• The first machine 22 includes a permanent magnet generator (PMG) with a rotor assembly 22A and a stator assembly 22B. The stator assembly 22B supplies power for generator excitation, as well as power for other components of the electrical system. The second machine 24 includes an exciter with a rotor assembly 24A and a stator assembly 24B. The exciter receives field excitation from the PMG through a GCU 32 (Generator Control Unit). The output of the rotor assembly 24A is supplied to a shaft mounted diode pack 30. The diode pack 30 may be divided into six diode groups to provide a 3-phase full wave bridge rectification. The DC output of the diode pack 30 supplies the third machine 26, or main generator, which provides a desired output voltage from a POR 34 (Point of Regulation).
  • Portions of the GCU 32 are illustrated in more detail in FIG. 2. The GCU 32 includes a bridge rectifier 36 that converts 3-phase alternating current from the PMG 22 to DC power. The bridge rectifier 36 is arranged in a circuit 38 with an exciter field driver 44, which provides power to the exciter 24. In one example, the exciter field driver 44 includes an H-bridge having a pair of MOSFETs and a pair of fly-back diodes.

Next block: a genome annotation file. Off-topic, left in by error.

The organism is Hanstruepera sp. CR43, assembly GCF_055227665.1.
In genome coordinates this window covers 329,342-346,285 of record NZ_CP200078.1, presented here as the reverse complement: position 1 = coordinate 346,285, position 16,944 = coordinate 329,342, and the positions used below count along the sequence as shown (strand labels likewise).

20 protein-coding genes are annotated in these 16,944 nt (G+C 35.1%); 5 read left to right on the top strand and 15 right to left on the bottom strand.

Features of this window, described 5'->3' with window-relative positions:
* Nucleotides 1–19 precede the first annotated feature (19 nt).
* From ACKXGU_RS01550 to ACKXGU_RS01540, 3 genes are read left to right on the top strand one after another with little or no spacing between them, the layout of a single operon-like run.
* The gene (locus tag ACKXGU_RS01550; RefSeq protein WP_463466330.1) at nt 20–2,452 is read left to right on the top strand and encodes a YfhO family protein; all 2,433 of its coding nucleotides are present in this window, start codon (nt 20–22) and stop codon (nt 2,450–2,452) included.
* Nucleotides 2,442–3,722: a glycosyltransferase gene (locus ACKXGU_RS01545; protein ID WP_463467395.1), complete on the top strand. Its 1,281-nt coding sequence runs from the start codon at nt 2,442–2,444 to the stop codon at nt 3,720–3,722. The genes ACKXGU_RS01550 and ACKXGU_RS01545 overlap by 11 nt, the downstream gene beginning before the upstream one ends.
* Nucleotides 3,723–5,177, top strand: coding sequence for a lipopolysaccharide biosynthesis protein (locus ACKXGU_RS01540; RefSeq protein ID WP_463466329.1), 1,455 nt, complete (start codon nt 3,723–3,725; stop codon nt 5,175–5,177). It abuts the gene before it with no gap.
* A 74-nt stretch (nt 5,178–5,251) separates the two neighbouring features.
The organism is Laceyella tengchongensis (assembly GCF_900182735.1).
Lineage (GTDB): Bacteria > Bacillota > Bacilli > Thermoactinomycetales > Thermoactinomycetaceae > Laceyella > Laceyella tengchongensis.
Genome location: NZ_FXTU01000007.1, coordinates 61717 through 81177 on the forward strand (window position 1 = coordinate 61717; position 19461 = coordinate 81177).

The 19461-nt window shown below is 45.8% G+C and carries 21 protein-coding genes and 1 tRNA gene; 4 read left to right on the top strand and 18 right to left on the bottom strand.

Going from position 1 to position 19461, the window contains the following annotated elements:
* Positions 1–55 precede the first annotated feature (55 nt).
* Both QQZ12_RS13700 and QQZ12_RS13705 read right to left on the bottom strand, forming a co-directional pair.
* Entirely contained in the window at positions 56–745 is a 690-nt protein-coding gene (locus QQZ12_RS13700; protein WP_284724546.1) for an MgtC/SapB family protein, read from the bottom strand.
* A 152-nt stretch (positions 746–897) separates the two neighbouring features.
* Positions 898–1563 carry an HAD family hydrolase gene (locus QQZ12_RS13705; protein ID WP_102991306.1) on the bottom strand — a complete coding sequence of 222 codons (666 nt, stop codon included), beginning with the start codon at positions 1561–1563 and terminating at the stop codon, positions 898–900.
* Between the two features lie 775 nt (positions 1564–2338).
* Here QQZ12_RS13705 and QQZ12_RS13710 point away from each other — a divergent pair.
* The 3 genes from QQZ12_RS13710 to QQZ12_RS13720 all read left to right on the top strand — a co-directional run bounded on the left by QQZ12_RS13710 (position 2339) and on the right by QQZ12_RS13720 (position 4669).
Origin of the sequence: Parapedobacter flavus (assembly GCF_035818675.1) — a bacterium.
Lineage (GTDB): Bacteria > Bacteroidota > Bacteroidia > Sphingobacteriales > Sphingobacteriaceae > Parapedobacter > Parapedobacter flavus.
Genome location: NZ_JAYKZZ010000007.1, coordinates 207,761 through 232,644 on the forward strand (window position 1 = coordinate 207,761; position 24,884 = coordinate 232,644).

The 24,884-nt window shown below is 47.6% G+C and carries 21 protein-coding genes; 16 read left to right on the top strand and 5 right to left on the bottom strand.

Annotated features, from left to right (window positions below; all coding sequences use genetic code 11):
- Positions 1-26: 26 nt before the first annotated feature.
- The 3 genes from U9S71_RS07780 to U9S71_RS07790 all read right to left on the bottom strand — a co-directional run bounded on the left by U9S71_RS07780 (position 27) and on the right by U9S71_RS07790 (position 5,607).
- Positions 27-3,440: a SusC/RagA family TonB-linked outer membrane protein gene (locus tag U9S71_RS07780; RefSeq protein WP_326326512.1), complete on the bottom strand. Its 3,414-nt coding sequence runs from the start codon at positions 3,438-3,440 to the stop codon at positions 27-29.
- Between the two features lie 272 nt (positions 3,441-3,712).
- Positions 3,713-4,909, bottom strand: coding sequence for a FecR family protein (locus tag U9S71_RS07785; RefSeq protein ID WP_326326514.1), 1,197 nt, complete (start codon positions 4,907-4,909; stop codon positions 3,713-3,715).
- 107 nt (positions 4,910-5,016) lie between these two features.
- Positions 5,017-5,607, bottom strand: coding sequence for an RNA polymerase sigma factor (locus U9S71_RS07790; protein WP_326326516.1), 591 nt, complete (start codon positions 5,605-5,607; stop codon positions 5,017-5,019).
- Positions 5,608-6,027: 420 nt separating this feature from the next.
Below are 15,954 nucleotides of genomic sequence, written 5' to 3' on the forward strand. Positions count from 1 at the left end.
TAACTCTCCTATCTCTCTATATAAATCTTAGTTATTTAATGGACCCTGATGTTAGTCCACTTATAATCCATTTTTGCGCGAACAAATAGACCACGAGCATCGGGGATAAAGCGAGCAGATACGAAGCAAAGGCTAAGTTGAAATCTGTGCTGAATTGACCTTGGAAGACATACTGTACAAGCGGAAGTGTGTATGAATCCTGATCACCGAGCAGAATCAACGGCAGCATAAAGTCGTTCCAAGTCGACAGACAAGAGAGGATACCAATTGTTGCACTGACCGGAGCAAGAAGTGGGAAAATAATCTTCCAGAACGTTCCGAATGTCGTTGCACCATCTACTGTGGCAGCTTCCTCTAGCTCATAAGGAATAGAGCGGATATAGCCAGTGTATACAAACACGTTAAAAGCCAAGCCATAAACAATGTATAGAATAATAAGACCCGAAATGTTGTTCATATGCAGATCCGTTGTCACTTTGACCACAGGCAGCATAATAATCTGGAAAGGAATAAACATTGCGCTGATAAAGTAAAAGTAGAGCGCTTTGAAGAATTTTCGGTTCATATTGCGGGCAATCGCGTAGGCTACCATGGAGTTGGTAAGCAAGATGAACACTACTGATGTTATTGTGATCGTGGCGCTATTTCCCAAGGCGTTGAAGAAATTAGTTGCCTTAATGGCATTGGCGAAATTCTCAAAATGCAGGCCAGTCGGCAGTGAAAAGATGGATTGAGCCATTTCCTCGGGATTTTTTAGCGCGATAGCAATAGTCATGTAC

• A capacitor 42 is provided in the circuit 38 to reduce the DC voltage ripple from the bridge rectifier 36. An exciter controller 45 is electrically connected between the POR 34 and the exciter field driver 44. The exciter controller 45 receives point of regulation (POR) voltage from the POR 34 and provides a desired voltage/current command signal 47 in response thereto to the exciter field driver 44 to achieve the desired output voltage from the main generator 26. A faulty desired voltage/current command signal may result in improper control of the exciter field driver 44 thereby resulting in an overvoltage condition. The exciter field driver may also include a conventional overvoltage protection switch that trips if a maximum overvoltage is exceeded or the duration of overvoltage condition exceeds allowable limits.